The first four chapters are a bit on the dry side because Dr. Paull tries to simplify such complex things as how to live with anxiety in the first two years of medical school. He also spends a bit too much time on how to study. I agree with him that studying in medical school differs from studying in college, and that sticking to a schedule is a sensible way to organize time. However, I think that most people will figure out what works best for them on their own.
The book picks up steam starting with Chapter 5 on how to prepare for USMLE Step 1. I get a lot of questions about USMLE, and with no recent experience, I sometimes find them difficult to answer. Dr. Paull takes care of that quite nicely.
The remaining chapters offer plenty of practical advice on transitioning to the clinical years, clerkships and how to arrange them, studying for the two parts of USMLE Step 2, the fourth year of medical school, and finally how to arrange and succeed in the all-important residency interview process.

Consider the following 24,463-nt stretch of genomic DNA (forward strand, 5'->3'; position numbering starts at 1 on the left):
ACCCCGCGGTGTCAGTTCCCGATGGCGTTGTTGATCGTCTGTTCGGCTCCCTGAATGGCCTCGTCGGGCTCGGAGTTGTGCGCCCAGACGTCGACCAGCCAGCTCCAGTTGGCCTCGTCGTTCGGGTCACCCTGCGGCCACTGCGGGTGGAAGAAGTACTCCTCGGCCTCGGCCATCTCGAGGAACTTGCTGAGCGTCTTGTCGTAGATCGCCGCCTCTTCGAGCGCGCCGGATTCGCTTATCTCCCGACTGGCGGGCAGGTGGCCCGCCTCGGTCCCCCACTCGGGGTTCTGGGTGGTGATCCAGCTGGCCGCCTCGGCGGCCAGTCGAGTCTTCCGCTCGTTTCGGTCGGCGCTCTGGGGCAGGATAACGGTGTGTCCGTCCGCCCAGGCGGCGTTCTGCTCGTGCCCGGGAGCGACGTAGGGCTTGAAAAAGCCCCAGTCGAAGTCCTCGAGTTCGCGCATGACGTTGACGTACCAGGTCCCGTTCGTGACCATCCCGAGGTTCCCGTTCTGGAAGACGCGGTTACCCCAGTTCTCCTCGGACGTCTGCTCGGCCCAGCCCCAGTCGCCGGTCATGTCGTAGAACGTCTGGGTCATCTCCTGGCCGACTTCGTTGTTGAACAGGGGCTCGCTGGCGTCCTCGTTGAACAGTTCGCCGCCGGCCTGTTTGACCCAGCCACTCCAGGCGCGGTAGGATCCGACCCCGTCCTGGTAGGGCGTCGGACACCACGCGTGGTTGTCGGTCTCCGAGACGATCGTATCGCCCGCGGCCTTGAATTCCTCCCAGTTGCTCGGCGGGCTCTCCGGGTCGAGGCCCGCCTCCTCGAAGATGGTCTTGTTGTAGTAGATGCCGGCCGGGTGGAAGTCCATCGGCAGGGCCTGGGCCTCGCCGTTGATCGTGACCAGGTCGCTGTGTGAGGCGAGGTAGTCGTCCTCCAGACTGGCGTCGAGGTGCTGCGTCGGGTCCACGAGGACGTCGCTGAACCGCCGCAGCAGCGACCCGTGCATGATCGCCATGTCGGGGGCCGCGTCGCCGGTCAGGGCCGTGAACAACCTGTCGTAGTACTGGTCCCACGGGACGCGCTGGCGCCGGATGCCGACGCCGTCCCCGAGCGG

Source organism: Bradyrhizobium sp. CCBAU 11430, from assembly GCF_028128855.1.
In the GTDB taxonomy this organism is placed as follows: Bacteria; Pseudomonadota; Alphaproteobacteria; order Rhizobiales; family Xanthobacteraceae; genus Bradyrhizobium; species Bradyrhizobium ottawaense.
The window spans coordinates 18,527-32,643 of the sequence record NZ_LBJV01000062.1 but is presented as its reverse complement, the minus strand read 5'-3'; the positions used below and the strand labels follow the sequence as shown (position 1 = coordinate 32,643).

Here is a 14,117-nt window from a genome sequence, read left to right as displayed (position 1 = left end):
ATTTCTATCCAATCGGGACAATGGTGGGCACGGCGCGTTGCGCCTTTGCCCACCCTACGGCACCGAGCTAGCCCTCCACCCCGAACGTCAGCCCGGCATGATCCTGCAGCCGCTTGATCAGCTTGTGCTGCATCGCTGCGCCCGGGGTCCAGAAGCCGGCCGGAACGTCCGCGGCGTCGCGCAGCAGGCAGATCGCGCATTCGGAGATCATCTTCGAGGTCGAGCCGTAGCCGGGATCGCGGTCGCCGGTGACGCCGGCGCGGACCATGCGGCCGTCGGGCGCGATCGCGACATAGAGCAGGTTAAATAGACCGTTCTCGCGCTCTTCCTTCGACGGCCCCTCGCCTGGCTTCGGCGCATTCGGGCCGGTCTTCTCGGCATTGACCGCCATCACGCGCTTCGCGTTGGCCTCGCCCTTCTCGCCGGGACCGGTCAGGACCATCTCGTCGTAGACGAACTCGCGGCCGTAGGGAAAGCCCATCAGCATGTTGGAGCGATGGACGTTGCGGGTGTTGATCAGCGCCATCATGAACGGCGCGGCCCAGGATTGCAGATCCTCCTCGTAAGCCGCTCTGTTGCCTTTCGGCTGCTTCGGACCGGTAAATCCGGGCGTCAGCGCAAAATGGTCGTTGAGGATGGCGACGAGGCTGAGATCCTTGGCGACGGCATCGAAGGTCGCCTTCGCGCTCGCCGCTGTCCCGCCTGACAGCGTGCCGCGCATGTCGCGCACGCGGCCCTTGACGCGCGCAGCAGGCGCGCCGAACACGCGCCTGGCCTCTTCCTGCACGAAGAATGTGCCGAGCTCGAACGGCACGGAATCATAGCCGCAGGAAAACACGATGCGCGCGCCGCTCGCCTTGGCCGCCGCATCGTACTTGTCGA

Regarding clerkships, Dr. Paull wisely recommends that students ask their residents and attendings for feedback during the rotation instead of waiting until the end to find out that their performance was not up to par. He gives some specifics like asking for feedback about H&P's and presentations and how to improve on them.
The pros and cons of away rotations are discussed in some detail and should help any student who is conflicted about whether to do one or not.
He explains how the National Resident Matching Program works and offers some hints about ranking programs which echo similar comments I have made on this blog.
The book is in trade paperback format and inexpensive at a list price of $19.95. It's also available in a Kindle edition.
My only other criticism of the book is that Dr. Paull relies a little too much on an alarm clock about to go off or going off as a way to introduce a challenge he is trying to help students deal with.
Why should we believe anything Dr. Paull says? Well, he has a bachelor of science degree in physics from New York University, graduated from the University of Miami School of Medicine, and is currently an orthopedic resident at the University of Toledo in Ohio. In case you hadn't heard, orthopedic residencies are highly competitive.
Also, I have read the book myself and think most med students will find value in it.
Disclosure: I received a complimentary copy of the book from the author.